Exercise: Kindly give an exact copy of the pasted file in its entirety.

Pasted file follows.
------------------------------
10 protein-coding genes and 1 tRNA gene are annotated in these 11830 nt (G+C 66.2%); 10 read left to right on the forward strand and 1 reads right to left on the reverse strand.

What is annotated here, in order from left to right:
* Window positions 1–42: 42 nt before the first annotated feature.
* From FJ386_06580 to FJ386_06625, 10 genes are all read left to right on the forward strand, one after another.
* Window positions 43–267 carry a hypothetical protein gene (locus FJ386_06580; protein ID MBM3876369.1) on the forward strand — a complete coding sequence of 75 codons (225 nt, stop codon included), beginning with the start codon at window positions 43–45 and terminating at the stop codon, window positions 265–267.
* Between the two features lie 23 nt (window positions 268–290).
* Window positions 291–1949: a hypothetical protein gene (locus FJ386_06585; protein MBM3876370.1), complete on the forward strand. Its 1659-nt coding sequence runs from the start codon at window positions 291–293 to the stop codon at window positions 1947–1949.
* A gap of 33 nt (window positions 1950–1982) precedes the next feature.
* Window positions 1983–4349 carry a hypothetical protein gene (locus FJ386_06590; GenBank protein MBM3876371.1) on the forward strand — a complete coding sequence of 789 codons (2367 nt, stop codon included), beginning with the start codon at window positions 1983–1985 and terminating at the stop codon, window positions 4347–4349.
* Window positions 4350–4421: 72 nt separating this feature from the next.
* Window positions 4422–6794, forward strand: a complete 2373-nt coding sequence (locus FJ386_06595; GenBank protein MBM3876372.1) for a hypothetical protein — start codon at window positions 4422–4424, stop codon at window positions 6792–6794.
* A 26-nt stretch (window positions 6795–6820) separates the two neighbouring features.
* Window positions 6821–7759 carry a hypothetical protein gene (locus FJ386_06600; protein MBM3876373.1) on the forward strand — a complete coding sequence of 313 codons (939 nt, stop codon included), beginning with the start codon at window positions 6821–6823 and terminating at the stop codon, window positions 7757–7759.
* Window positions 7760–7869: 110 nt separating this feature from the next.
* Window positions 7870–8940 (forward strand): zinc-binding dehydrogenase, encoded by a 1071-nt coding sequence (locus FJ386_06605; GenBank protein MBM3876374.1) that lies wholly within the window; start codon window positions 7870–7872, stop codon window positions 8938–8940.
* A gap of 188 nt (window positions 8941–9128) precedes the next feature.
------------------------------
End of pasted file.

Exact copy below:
10 protein-coding genes and 1 tRNA gene are annotated in these 11830 nt (G+C 66.2%); 10 read left to right on the forward strand and 1 reads right to left on the reverse strand.

What is annotated here, in order from left to right:
* Window positions 1–42: 42 nt before the first annotated feature.
* From FJ386_06580 to FJ386_06625, 10 genes are all read left to right on the forward strand, one after another.
* Window positions 43–267 carry a hypothetical protein gene (locus FJ386_06580; protein ID MBM3876369.1) on the forward strand — a complete coding sequence of 75 codons (225 nt, stop codon included), beginning with the start codon at window positions 43–45 and terminating at the stop codon, window positions 265–267.
* Between the two features lie 23 nt (window positions 268–290).
* Window positions 291–1949: a hypothetical protein gene (locus FJ386_06585; protein MBM3876370.1), complete on the forward strand. Its 1659-nt coding sequence runs from the start codon at window positions 291–293 to the stop codon at window positions 1947–1949.
* A gap of 33 nt (window positions 1950–1982) precedes the next feature.
* Window positions 1983–4349 carry a hypothetical protein gene (locus FJ386_06590; GenBank protein MBM3876371.1) on the forward strand — a complete coding sequence of 789 codons (2367 nt, stop codon included), beginning with the start codon at window positions 1983–1985 and terminating at the stop codon, window positions 4347–4349.
* Window positions 4350–4421: 72 nt separating this feature from the next.
* Window positions 4422–6794, forward strand: a complete 2373-nt coding sequence (locus FJ386_06595; GenBank protein MBM3876372.1) for a hypothetical protein — start codon at window positions 4422–4424, stop codon at window positions 6792–6794.
* A 26-nt stretch (window positions 6795–6820) separates the two neighbouring features.
* Window positions 6821–7759 carry a hypothetical protein gene (locus FJ386_06600; protein MBM3876373.1) on the forward strand — a complete coding sequence of 313 codons (939 nt, stop codon included), beginning with the start codon at window positions 6821–6823 and terminating at the stop codon, window positions 7757–7759.
* Window positions 7760–7869: 110 nt separating this feature from the next.
* Window positions 7870–8940 (forward strand): zinc-binding dehydrogenase, encoded by a 1071-nt coding sequence (locus FJ386_06605; GenBank protein MBM3876374.1) that lies wholly within the window; start codon window positions 7870–7872, stop codon window positions 8938–8940.
* A gap of 188 nt (window positions 8941–9128) precedes the next feature.